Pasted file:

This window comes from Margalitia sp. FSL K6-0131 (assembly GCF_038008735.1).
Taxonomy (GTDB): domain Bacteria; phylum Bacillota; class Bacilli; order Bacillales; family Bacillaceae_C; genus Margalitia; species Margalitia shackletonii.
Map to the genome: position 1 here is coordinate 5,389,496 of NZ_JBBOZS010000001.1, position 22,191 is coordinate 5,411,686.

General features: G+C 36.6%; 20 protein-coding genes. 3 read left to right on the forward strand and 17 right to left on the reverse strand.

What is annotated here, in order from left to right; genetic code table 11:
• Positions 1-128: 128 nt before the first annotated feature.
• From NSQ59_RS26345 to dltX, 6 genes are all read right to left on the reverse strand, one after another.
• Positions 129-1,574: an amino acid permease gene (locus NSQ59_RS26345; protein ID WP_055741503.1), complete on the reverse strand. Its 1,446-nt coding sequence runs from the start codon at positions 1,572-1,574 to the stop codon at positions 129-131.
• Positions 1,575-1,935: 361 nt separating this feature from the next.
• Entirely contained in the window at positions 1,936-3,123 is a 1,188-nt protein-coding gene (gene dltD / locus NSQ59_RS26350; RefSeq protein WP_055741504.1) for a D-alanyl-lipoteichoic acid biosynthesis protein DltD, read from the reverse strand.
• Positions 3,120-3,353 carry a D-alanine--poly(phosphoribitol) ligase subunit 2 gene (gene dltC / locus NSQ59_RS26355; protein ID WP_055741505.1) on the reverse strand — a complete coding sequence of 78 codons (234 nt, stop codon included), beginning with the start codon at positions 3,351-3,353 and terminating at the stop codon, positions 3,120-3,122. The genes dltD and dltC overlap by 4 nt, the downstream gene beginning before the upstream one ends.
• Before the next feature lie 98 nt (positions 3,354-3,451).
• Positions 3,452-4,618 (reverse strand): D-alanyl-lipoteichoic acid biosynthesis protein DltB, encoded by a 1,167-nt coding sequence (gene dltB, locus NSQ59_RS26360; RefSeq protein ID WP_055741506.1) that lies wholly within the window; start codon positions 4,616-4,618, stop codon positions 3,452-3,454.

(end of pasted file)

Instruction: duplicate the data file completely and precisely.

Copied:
This window comes from Margalitia sp. FSL K6-0131 (assembly GCF_038008735.1).
Taxonomy (GTDB): domain Bacteria; phylum Bacillota; class Bacilli; order Bacillales; family Bacillaceae_C; genus Margalitia; species Margalitia shackletonii.
Map to the genome: position 1 here is coordinate 5,389,496 of NZ_JBBOZS010000001.1, position 22,191 is coordinate 5,411,686.

General features: G+C 36.6%; 20 protein-coding genes. 3 read left to right on the forward strand and 17 right to left on the reverse strand.

What is annotated here, in order from left to right; genetic code table 11:
• Positions 1-128: 128 nt before the first annotated feature.
• From NSQ59_RS26345 to dltX, 6 genes are all read right to left on the reverse strand, one after another.
• Positions 129-1,574: an amino acid permease gene (locus NSQ59_RS26345; protein ID WP_055741503.1), complete on the reverse strand. Its 1,446-nt coding sequence runs from the start codon at positions 1,572-1,574 to the stop codon at positions 129-131.
• Positions 1,575-1,935: 361 nt separating this feature from the next.
• Entirely contained in the window at positions 1,936-3,123 is a 1,188-nt protein-coding gene (gene dltD / locus NSQ59_RS26350; RefSeq protein WP_055741504.1) for a D-alanyl-lipoteichoic acid biosynthesis protein DltD, read from the reverse strand.
• Positions 3,120-3,353 carry a D-alanine--poly(phosphoribitol) ligase subunit 2 gene (gene dltC / locus NSQ59_RS26355; protein ID WP_055741505.1) on the reverse strand — a complete coding sequence of 78 codons (234 nt, stop codon included), beginning with the start codon at positions 3,351-3,353 and terminating at the stop codon, positions 3,120-3,122. The genes dltD and dltC overlap by 4 nt, the downstream gene beginning before the upstream one ends.
• Before the next feature lie 98 nt (positions 3,354-3,451).
• Positions 3,452-4,618 (reverse strand): D-alanyl-lipoteichoic acid biosynthesis protein DltB, encoded by a 1,167-nt coding sequence (gene dltB, locus NSQ59_RS26360; RefSeq protein ID WP_055741506.1) that lies wholly within the window; start codon positions 4,616-4,618, stop codon positions 3,452-3,454.